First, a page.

For centuries, society viewed addiction as a moral failing. People with substance use disorders were told they did not have the desire or willpower to quit. In fact, some people still do not believe that addiction is a disease.
Addiction, however, is not a moral failing. It is a chronic disease that often requires medical and personalized addiction treatment programs. Much like other diseases, addiction can destroy relationships with loved ones and it can cause many health and financial problems. Even with the many negative consequences, addiction is hard to break because there is no simple solution or cure.
Addiction is a Disease, and Genetics May Play a Role
While no one decides or chooses to have a substance use disorder, some are more genetically predisposed to addiction than others. Various studies show genetics may have a role in the disease. Studies conducted on twins and adopted children show that 40 to 60% of susceptibility to addiction is hereditary.
Effects of Addiction on the Brain
The use of alcohol and drugs alters the brain and makes it more difficult for those with substance use disorders to quit. Though the initial decision to try a substance may be voluntary, it becomes compulsive and people begin to lose the ability to say no.
After an individual uses an addictive substance, dopamine floods the brain’s reward circuit. Dopamine is a chemical messenger that signals pleasure. Once released, the brain begins to associate the substance with a feeling of pleasure. This leads to the individual wanting to use the addictive substance repeatedly to get the same feeling.
Due to the fact that the brain adjusts to excess dopamine, each time an individual uses, he or she requires more of the addictive substance to experience the same amount of pleasure. Individuals develop a tolerance, needing more of the substance to feel the pleasure they once experienced and it becomes difficult to stop using.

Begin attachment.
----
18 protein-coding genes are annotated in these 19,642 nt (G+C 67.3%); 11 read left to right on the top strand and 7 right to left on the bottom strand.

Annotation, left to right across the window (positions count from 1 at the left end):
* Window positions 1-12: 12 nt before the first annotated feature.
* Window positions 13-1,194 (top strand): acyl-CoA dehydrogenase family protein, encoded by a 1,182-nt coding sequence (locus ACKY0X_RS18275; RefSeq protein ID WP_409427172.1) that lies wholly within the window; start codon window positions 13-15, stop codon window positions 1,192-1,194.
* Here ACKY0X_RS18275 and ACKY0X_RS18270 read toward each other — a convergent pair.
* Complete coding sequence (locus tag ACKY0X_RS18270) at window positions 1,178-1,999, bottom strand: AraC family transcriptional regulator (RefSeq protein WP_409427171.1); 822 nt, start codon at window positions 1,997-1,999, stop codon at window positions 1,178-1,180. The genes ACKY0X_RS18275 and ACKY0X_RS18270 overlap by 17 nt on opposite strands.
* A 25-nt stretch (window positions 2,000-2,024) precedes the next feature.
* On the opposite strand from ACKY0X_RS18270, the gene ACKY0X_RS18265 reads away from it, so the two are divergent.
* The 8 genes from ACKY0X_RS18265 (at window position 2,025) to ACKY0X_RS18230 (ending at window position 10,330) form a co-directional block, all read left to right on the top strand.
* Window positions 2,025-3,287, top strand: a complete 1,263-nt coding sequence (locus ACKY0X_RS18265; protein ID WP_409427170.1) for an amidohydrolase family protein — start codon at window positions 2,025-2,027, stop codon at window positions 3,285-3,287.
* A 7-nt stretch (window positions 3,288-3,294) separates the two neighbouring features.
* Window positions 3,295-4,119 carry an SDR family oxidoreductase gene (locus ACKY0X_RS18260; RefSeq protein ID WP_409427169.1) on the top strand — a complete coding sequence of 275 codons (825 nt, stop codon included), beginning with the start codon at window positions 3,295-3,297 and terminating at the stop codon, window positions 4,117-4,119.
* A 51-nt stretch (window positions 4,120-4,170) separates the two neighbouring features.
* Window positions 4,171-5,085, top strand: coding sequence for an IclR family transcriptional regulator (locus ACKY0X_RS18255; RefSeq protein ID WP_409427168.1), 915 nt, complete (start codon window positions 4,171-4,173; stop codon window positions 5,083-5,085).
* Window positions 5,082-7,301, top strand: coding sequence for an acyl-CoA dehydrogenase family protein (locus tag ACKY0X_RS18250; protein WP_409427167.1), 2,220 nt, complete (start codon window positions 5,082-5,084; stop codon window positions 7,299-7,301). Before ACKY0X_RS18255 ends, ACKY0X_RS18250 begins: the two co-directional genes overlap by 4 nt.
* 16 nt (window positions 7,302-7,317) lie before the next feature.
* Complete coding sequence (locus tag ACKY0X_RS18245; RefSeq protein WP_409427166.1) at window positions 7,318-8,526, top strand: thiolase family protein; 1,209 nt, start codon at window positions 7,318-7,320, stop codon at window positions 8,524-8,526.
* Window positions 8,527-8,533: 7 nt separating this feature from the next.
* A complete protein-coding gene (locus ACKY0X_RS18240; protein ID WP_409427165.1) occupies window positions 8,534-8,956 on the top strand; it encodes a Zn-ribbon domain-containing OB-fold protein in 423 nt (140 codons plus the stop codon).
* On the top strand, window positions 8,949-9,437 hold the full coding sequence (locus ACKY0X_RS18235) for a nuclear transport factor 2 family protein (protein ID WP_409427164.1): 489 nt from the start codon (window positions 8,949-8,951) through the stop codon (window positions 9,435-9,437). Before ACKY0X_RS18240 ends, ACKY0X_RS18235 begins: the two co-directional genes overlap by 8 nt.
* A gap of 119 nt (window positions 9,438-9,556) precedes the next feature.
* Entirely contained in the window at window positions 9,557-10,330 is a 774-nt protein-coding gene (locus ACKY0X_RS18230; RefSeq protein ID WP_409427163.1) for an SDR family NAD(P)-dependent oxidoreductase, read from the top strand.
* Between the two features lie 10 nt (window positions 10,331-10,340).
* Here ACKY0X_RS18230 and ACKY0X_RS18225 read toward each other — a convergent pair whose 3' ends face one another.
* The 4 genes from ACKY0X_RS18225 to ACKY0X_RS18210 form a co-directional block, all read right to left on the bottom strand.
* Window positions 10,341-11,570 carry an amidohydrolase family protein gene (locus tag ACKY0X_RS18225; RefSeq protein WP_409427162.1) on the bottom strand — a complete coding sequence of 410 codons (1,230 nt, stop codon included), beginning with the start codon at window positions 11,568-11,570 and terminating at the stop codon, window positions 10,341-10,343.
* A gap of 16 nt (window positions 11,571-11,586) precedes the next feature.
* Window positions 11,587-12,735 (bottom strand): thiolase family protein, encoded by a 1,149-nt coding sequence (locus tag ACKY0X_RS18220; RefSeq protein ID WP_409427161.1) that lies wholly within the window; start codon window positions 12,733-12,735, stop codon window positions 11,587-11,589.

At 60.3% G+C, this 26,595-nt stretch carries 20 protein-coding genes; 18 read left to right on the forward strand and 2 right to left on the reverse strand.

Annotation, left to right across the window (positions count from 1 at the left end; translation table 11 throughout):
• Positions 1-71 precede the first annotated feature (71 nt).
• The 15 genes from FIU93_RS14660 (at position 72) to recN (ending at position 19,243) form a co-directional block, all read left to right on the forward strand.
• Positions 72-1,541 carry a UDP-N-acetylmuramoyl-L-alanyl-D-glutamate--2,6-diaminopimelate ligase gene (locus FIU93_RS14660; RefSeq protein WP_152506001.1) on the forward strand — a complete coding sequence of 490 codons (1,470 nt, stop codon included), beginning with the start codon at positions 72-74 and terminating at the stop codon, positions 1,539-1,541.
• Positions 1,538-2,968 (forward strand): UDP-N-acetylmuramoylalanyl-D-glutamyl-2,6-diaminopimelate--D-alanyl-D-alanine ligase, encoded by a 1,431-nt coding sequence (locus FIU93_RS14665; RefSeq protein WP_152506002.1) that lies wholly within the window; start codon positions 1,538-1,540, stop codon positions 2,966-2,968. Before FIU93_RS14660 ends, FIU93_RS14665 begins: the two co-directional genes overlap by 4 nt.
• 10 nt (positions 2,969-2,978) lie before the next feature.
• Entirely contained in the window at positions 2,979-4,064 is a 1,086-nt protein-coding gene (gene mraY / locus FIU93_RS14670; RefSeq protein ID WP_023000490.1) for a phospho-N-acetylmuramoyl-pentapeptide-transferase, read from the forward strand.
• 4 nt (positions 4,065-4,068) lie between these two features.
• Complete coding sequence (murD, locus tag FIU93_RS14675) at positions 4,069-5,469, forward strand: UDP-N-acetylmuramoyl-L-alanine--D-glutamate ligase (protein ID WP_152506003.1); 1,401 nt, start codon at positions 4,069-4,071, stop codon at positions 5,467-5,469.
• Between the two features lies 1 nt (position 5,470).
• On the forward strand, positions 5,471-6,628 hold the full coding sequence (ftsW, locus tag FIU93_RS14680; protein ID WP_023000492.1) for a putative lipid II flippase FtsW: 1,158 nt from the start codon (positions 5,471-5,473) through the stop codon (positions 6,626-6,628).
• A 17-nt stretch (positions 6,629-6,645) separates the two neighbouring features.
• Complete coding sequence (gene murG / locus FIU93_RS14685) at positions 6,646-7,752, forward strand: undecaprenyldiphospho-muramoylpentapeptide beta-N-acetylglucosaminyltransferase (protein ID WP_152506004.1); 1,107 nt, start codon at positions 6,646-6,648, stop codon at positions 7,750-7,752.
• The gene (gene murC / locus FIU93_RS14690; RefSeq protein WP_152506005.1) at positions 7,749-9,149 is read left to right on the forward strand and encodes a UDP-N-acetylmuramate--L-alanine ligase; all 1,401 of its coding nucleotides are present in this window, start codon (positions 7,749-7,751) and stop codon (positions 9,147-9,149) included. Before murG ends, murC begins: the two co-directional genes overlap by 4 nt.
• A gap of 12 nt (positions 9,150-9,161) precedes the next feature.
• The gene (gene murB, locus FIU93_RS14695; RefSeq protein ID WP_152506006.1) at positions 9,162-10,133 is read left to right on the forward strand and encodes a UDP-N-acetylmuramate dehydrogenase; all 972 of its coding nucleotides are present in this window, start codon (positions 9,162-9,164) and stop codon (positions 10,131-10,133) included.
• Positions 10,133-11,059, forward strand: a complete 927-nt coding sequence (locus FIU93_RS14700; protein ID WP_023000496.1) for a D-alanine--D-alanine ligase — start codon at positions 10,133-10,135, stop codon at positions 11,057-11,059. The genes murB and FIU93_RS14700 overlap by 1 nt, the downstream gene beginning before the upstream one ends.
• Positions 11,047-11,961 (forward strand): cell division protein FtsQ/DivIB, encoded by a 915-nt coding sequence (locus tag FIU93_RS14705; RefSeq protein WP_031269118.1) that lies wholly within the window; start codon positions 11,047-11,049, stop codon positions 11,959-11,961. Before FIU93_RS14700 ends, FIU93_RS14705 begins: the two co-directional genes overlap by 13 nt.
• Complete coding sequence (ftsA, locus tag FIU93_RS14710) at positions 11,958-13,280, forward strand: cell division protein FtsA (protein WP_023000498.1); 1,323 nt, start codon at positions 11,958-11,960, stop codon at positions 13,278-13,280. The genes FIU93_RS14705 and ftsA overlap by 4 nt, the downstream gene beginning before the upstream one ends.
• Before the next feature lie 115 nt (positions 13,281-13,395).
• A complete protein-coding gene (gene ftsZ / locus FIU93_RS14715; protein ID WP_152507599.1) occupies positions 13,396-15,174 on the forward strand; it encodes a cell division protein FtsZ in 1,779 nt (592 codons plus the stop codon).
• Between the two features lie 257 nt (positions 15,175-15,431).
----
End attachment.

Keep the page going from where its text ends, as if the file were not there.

Depending on the frequency and amount the individual used, long-term use of drugs and/or alcohol sometimes leads to permanent changes in the brain. The repeated use of drugs and/or alcohol affects functions in the brain like learning, judgment, decision-making and memory.
After someone stops using, they face withdrawals. Withdrawal can include anxiety, shaking, fatigue and other symptoms. The easiest way to get immediate relief from these symptoms is to use the substance. Wanting a release from withdrawal and/or to temporarily experience the “high” once again, individuals will often use.
Since addiction affects learning and memory, people may be in danger of relapsing after seeing a substance they once used. For instance, because of conditioned learning, an individual with alcohol use disorder may see a beer and begin to crave alcohol, even if they haven’t had alcohol in a long time. The hippocampus and amygdala store environmental cues. Even when an individual no longer wants to continue seeking out the source of their pleasure, the brain still associates the source with pleasure and they develop cravings when they are around the substance.
Gateway’s Customized Programs
At Gateway Foundation, we strongly believe that addiction is a disease. However, like many other diseases, addiction can be treated and managed. It is important to remember that relapses do occur, but it does not mean that the individual cannot successfully manage their addiction. Having specialized substance abuse treatment programs and seeking out professional help is the best way to start towards a life of sobriety. Attempting to go “cold-turkey” without professional supervision can be dangerous. There are instances of death and other life-threatening occurrences. Seeking out professional help is the safest and most reliable way to begin the journey to recovery.